When IT leaders and executives think of digital transformation today, they may imagine adopting agile teams, updating their infrastructure, or building and deploying a new digital product or application. But digital transformation isn’t just any one of those things – it’s all of them and more.
Becoming a digital business – one that thrives in an environment where the only constant is change – involves much more than a digital transformation project or a one-and-done investment. It requires an entirely different mindset – one of constant improvement, iteration, and change.
Unfortunately, many companies are operating on advice they received a decade ago, when digital transformation first became a buzzword, and everybody was simply “adopting agile” and “moving their tech stack to the cloud.”
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4 digital transformation truths
Let’s put aside outdated notions of digital transformation and explore the modern truths about how leaders and IT professionals can move beyond simply doing digital projects and truly build a digital business.
1. Technology is an enabler, not a be-all, end-all solution
Many leaders “do digital” things for the wrong reason. Some even do so for vanity’s sake, to claim they are at the forefront of the digital revolution. But when adoption of a new technology stems from a desire to shore up a company’s reputation rather than to solve core business challenges or unmet consumer or employee needs, it is destined to fail.
Leadership needs to work backward, from the human need to the technology solution. Know the people you are building for: What do they want and need? How will they use the solutions you are building? What would make them love what you deliver? Meet their basic needs as quickly as possible, study their usage, listen to their feedback, and continue to iterate and improve.
[ Want more digital transformation insights? Read 5 ways digital transformation drives customer success. ]
2. Great experiences are more than just digital
CIOs and other business leaders often assume that digital transformation simply means building or deploying as many scaled technologies as possible. But digital transformation is as much about face-to-face interaction (which customers prefer in some contexts) as it is about the latest digital products and tools.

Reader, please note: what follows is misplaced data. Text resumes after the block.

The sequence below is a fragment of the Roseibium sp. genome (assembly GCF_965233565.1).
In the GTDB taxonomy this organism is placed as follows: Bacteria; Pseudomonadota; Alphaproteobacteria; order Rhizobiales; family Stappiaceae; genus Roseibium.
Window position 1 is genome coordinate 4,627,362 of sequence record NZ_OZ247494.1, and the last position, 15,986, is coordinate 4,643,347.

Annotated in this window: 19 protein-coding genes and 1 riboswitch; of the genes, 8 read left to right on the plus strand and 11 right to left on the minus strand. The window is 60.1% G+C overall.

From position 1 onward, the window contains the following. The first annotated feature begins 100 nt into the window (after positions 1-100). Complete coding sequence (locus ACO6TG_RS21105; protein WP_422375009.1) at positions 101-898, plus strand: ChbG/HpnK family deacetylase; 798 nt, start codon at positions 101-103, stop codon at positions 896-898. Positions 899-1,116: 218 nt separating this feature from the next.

Imagine this scenario: A patient with a chronic medical condition has built a trusted and important relationship with her healthcare provider. She sees her care team often and prefers face-to-face appointments and discussions.
The health system implements a new digital patient platform with the goal of simplifying and unifying communication with patients. The next time the patient books an appointment, she is directed to the patient app and finds a message with medical information she doesn’t understand. She’s confused about what it says, scared because she doesn’t know what it means, and surprised it’s delivered in such an impersonal way. Any positive sentiment from the in-person relationship that had previously been established has been eroded.
This example shows why it’s important to strike the right balance between traditional in-person experiences and digital products and experiences, ensuring both share the same level of excellence, simplicity, and empathy for the people on the other side of the screen.
3. It takes a whole organization working together to become digital – not just IT
You can’t become a digital business by treating transformation as just another project and relegating it to the responsibility of a single team or leader. Digital is a mindset – not a destination – and it’s not just one person’s or one team’s job. It must be cemented into the organization’s culture from the bottom to the top.
Your company may have multiple business units, each with their own resources and capabilities in areas such as brand, operations, and digital product development. Customer experience must be the top priority for all of them – including IT. This priority shift, along with the use of actionable metrics, will allow your organization to build an enterprise-wide capability around digital product management and improve the customer experience.
4. Don't believe the hype – RFPs are more important than ever
Organizations have so many options when it comes to bolstering their digital transformation initiatives that some have begun to evaluate them without a clear mandate, thereby shortchanging the planning stage. This can be a mistake for companies looking to find the optimal mix of digital infrastructure, platforms, software, databases, and storage from the very beginning.
As painful as the RFP process can be, it brings focus and helps businesses and IT leaders clarify their goals and define their desired outcomes. That alignment is vital for a company to achieve their overall digital strategy.
Responding to a poorly written or unclear RFP is a waste of time for everyone. But a well-structured RFP gives vendors and partners the opportunity to differentiate themselves by demonstrating an understanding of the organization’s unique needs and presenting solutions that address them.
Despite persistent predictions that the RFP will disappear, its role in sourcing and evaluating transformation service providers is expected to remain and even increase.
Remember that digital transformation is a journey, not a destination. Be skeptical of advice based on the latest trends or so-called market disruptors. And instead of rushing to create a digital strategy based on outdated information, look at your organization’s current strategic, operational, and financial goals – and use those to frame your approach to becoming digital.
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